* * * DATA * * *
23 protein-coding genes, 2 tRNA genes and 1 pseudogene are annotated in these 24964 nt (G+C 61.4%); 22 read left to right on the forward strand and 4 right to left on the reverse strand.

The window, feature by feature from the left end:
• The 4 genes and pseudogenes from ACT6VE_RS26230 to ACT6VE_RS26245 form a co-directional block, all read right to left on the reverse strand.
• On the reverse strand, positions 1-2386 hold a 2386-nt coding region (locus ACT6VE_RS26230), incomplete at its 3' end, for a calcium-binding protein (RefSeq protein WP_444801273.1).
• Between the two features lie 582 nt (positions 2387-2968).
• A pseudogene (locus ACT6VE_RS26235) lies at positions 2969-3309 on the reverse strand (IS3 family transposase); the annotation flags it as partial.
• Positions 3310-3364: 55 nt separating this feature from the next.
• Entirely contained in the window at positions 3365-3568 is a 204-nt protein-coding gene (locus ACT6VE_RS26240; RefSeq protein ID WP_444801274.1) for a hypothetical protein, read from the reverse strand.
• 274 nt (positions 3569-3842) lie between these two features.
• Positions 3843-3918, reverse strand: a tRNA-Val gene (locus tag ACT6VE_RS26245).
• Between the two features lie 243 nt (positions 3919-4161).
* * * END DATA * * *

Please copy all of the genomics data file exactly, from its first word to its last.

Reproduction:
23 protein-coding genes, 2 tRNA genes and 1 pseudogene are annotated in these 24964 nt (G+C 61.4%); 22 read left to right on the forward strand and 4 right to left on the reverse strand.

The window, feature by feature from the left end:
• The 4 genes and pseudogenes from ACT6VE_RS26230 to ACT6VE_RS26245 form a co-directional block, all read right to left on the reverse strand.
• On the reverse strand, positions 1-2386 hold a 2386-nt coding region (locus ACT6VE_RS26230), incomplete at its 3' end, for a calcium-binding protein (RefSeq protein WP_444801273.1).
• Between the two features lie 582 nt (positions 2387-2968).
• A pseudogene (locus ACT6VE_RS26235) lies at positions 2969-3309 on the reverse strand (IS3 family transposase); the annotation flags it as partial.
• Positions 3310-3364: 55 nt separating this feature from the next.
• Entirely contained in the window at positions 3365-3568 is a 204-nt protein-coding gene (locus ACT6VE_RS26240; RefSeq protein ID WP_444801274.1) for a hypothetical protein, read from the reverse strand.
• 274 nt (positions 3569-3842) lie between these two features.
• Positions 3843-3918, reverse strand: a tRNA-Val gene (locus tag ACT6VE_RS26245).
• Between the two features lie 243 nt (positions 3919-4161).